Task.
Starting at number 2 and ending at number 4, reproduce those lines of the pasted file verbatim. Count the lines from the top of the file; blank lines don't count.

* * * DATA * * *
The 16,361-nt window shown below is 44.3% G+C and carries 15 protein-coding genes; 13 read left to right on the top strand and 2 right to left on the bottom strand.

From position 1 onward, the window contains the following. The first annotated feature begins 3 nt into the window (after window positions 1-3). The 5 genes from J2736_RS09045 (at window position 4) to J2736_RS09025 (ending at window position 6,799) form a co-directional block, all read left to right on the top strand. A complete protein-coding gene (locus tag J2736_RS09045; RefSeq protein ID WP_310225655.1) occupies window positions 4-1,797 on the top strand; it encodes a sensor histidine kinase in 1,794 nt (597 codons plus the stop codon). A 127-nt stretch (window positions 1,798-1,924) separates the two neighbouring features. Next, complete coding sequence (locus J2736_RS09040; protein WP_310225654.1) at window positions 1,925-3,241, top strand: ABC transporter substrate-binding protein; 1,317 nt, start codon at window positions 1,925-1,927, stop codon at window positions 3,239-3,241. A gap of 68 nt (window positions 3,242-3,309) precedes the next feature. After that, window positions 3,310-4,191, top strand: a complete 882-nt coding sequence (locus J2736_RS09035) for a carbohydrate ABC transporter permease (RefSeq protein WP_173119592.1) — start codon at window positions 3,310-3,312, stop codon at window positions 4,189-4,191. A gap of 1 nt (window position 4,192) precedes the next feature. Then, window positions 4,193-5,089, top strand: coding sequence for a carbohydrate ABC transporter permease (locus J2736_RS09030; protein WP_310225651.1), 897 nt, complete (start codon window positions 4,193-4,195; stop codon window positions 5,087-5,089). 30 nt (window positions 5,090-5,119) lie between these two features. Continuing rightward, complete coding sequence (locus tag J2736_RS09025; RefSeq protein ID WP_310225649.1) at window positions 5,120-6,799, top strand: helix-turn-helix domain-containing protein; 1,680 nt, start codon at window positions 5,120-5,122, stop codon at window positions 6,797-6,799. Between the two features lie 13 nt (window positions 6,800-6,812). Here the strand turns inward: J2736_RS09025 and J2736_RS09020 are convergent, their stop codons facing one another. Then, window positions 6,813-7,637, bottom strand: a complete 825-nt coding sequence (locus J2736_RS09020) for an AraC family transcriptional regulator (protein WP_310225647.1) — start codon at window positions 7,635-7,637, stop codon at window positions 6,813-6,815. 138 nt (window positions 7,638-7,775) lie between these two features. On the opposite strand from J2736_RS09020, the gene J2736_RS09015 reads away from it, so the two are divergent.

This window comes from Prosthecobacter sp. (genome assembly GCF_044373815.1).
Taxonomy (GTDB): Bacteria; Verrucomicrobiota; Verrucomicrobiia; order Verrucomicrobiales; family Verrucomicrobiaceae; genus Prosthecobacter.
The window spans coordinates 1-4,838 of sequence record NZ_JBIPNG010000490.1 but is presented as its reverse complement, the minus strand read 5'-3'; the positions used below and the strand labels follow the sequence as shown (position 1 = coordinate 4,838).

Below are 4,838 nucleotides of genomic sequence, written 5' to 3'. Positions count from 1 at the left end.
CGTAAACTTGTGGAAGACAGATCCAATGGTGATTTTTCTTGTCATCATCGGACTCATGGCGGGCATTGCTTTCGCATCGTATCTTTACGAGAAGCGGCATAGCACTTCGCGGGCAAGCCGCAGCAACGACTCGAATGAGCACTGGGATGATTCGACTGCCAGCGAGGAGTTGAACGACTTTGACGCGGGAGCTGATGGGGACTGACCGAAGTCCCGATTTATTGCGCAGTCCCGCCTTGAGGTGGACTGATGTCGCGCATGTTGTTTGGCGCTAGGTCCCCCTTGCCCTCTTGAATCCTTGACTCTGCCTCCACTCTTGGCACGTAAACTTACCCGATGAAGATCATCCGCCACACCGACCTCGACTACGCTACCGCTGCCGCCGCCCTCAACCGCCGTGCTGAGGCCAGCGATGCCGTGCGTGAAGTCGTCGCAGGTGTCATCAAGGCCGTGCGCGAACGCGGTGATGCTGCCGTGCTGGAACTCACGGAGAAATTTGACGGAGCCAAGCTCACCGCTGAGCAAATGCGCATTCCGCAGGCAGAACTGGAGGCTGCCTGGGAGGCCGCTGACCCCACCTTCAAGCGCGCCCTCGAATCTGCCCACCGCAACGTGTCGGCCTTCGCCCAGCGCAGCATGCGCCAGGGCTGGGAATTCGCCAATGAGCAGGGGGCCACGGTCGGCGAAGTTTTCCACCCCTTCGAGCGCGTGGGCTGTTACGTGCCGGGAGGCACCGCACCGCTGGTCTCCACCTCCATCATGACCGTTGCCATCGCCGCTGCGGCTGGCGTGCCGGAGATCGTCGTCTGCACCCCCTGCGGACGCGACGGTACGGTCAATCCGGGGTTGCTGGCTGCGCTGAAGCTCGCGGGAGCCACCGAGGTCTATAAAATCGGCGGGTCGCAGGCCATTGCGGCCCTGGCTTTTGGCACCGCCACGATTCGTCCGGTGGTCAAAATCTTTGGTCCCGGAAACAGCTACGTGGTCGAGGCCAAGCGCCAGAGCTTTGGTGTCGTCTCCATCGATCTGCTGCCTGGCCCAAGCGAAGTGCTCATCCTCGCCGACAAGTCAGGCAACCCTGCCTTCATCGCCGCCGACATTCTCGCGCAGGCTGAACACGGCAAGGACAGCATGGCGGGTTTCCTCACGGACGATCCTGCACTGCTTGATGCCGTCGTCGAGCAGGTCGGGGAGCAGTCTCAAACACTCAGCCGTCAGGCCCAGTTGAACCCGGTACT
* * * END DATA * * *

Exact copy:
From position 1 onward, the window contains the following. The first annotated feature begins 3 nt into the window (after window positions 1-3). The 5 genes from J2736_RS09045 (at window position 4) to J2736_RS09025 (ending at window position 6,799) form a co-directional block, all read left to right on the top strand. A complete protein-coding gene (locus tag J2736_RS09045; RefSeq protein ID WP_310225655.1) occupies window positions 4-1,797 on the top strand; it encodes a sensor histidine kinase in 1,794 nt (597 codons plus the stop codon). A 127-nt stretch (window positions 1,798-1,924) separates the two neighbouring features. Next, complete coding sequence (locus J2736_RS09040; protein WP_310225654.1) at window positions 1,925-3,241, top strand: ABC transporter substrate-binding protein; 1,317 nt, start codon at window positions 1,925-1,927, stop codon at window positions 3,239-3,241. A gap of 68 nt (window positions 3,242-3,309) precedes the next feature. After that, window positions 3,310-4,191, top strand: a complete 882-nt coding sequence (locus J2736_RS09035) for a carbohydrate ABC transporter permease (RefSeq protein WP_173119592.1) — start codon at window positions 3,310-3,312, stop codon at window positions 4,189-4,191. A gap of 1 nt (window position 4,192) precedes the next feature. Then, window positions 4,193-5,089, top strand: coding sequence for a carbohydrate ABC transporter permease (locus J2736_RS09030; protein WP_310225651.1), 897 nt, complete (start codon window positions 4,193-4,195; stop codon window positions 5,087-5,089). 30 nt (window positions 5,090-5,119) lie between these two features. Continuing rightward, complete coding sequence (locus tag J2736_RS09025; RefSeq protein ID WP_310225649.1) at window positions 5,120-6,799, top strand: helix-turn-helix domain-containing protein; 1,680 nt, start codon at window positions 5,120-5,122, stop codon at window positions 6,797-6,799. Between the two features lie 13 nt (window positions 6,800-6,812). Here the strand turns inward: J2736_RS09025 and J2736_RS09020 are convergent, their stop codons facing one another. Then, window positions 6,813-7,637, bottom strand: a complete 825-nt coding sequence (locus J2736_RS09020) for an AraC family transcriptional regulator (protein WP_310225647.1) — start codon at window positions 7,635-7,637, stop codon at window positions 6,813-6,815. 138 nt (window positions 7,638-7,775) lie between these two features. On the opposite strand from J2736_RS09020, the gene J2736_RS09015 reads away from it, so the two are divergent.

This window comes from Prosthecobacter sp. (genome assembly GCF_044373815.1).
Taxonomy (GTDB): Bacteria; Verrucomicrobiota; Verrucomicrobiia; order Verrucomicrobiales; family Verrucomicrobiaceae; genus Prosthecobacter.